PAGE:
Bone Marrow Failure Program
What is the Bone Marrow Failure Program?
Bone marrow failure means that the soft area in the center of most bones (marrow) does not make enough blood cells. These include:
- White blood cells to fight infection
- Red blood cells to carry oxygen
- Platelets to help the blood clot and stop bleeding
The caring experts at Seattle Children’s Bone Marrow Failure Program:
- Diagnose conditions that can cause bone marrow failure
- Care for children, teens and young adults with these conditions
- Treat related health problems that affect some children with bone marrow failure
What’s special about the Bone Marrow Failure Program at Seattle Children’s?
The complications of bone marrow failure can be life threatening. For the best outcome, your child needs a team experienced in treating children with marrow failure conditions and other health problems that may arise. Our Bone Marrow Failure Program brings together many different types of healthcare providers to care for your child. We work with you, your child and your child's primary doctor to get the right care for your child.
The program is part of our Cancer and Blood Disorders Center. If you would like an appointment, ask your child’s primary care provider to refer you. If you have a referral or would like a second opinion, contact us at 206-987-2106 or by email.
Our physician-scientists are nationally known for treating children and teens with bone marrow failure. We form a multidisciplinary team to diagnose and treat your child. We tailor the team to your child’s needs, with experts in marrow failure, genetics and the immune system (immunologists).
Our experience helps us find the specific cause of your child’s bone marrow failure. Although rare, it may be related to an abnormal gene passed down from parents to children (inherited). Our genetic counselor can talk with you about the pros and cons of genetic testing and explain test results.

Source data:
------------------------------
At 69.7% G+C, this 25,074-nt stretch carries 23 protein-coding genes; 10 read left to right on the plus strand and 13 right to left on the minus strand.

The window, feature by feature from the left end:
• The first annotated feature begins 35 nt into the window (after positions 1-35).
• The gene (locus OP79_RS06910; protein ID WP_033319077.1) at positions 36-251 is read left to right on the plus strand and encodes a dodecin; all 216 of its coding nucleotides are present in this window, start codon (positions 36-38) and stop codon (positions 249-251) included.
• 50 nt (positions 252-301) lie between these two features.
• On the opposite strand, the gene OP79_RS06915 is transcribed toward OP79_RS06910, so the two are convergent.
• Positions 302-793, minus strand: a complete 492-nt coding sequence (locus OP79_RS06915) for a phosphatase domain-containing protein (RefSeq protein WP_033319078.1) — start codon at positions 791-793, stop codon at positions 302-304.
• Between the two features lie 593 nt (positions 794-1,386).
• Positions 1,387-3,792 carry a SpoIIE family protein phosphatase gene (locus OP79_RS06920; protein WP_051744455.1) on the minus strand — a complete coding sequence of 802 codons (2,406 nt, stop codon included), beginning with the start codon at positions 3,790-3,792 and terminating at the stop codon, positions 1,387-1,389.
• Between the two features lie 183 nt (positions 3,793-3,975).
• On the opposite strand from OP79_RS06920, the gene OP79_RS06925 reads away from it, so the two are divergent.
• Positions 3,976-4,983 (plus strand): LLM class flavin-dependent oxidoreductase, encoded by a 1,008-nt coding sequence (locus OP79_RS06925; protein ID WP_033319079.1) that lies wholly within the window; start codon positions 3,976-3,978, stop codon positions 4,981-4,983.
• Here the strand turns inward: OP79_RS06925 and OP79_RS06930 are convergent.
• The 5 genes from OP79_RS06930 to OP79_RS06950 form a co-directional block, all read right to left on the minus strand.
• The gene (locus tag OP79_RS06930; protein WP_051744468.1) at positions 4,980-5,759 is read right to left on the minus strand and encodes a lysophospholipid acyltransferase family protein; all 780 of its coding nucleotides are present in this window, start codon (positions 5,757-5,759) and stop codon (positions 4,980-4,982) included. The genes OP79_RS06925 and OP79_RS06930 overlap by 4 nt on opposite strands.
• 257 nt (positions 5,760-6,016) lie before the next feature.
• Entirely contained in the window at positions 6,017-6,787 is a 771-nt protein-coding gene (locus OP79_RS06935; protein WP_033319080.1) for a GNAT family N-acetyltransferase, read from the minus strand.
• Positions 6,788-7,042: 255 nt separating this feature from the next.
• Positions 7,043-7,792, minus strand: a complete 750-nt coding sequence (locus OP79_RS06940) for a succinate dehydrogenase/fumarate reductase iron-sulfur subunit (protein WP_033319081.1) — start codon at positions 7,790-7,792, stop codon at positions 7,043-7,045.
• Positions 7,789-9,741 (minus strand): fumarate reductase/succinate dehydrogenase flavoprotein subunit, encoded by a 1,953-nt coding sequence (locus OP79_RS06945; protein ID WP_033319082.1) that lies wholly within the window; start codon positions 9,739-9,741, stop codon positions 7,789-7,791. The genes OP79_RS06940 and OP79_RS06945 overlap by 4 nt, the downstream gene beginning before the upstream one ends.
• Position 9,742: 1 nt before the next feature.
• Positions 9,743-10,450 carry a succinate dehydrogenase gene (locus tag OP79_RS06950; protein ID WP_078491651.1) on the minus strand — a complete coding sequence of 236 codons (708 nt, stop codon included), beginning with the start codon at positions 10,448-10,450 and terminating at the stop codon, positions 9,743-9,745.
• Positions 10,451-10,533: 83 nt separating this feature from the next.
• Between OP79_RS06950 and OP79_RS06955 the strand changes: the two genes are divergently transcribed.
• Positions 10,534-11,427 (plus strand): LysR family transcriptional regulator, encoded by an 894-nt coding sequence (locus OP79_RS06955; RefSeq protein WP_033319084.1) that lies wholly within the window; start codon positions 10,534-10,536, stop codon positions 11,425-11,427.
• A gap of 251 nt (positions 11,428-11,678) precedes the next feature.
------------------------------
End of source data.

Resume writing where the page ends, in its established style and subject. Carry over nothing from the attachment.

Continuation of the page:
Bone marrow failure can affect your child’s body in many ways and may increase their risk of cancer. Your child will get expert care from specialists in the many body systems that may be affected, including oncologists, if needed. At regular visits, we check your child and do tests to prevent and treat problems early.
The doctors who will guide your child’s care are board certified in pediatric oncology-hematology. This means they are approved to give the special care your child needs and they constantly expand their knowledge about blood disorders.
For some children, bone marrow failure is cured by a transfusion of young blood-forming cells from a healthy donor. This is called a stem cell transplant. Our Non-Malignant Transplant Program specializes in stem cell transplants for children with noncancer disorders. Our transplant team is very experienced in preparing children for transplant and helping them recover.
We do the transplants here at Seattle Children’s, working closely with Fred Hutch, our partner in the Seattle Cancer Care Alliance (SCCA). Fred Hutch pioneered stem cell transplants and is one of the largest stem cell transplant centers in the world.